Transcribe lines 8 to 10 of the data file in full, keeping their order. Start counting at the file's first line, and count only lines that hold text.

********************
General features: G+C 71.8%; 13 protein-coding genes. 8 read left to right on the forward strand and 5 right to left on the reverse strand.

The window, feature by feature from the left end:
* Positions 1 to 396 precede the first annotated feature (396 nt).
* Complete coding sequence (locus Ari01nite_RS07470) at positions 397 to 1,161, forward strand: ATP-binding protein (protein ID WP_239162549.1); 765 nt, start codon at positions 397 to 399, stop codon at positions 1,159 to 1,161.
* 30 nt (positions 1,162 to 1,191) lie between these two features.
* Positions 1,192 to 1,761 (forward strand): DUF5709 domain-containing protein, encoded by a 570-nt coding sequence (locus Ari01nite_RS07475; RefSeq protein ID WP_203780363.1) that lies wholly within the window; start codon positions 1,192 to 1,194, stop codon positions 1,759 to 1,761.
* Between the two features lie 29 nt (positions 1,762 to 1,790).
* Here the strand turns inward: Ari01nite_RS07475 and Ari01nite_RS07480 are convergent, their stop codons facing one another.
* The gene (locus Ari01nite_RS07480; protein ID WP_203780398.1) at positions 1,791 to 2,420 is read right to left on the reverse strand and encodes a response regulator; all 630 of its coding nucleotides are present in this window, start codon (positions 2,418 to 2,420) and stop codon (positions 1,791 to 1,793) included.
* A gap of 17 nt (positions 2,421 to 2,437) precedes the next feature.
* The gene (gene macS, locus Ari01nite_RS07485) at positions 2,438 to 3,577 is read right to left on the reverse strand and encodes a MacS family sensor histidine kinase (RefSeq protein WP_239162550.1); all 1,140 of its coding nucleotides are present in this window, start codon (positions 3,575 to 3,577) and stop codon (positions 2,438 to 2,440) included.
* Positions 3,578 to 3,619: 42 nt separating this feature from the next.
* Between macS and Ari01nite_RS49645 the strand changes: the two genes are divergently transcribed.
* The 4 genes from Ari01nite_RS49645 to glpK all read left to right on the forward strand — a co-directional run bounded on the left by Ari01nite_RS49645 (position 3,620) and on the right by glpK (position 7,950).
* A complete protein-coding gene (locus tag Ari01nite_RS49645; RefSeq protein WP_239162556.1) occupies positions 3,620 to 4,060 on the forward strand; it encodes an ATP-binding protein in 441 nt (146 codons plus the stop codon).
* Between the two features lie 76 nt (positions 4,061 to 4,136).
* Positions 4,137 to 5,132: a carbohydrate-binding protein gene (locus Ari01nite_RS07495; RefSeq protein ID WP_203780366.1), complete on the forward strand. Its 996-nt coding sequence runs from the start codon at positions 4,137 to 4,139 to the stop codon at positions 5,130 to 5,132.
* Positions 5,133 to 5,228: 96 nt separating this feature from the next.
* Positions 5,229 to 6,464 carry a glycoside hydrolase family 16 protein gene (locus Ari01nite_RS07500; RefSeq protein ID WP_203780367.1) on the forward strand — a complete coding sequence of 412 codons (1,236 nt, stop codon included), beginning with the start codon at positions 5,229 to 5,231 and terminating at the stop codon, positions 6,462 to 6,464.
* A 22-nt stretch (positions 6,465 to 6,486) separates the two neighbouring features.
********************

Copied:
* Here the strand turns inward: Ari01nite_RS07475 and Ari01nite_RS07480 are convergent, their stop codons facing one another.
* The gene (locus Ari01nite_RS07480; protein ID WP_203780398.1) at positions 1,791 to 2,420 is read right to left on the reverse strand and encodes a response regulator; all 630 of its coding nucleotides are present in this window, start codon (positions 2,418 to 2,420) and stop codon (positions 1,791 to 1,793) included.
* A gap of 17 nt (positions 2,421 to 2,437) precedes the next feature.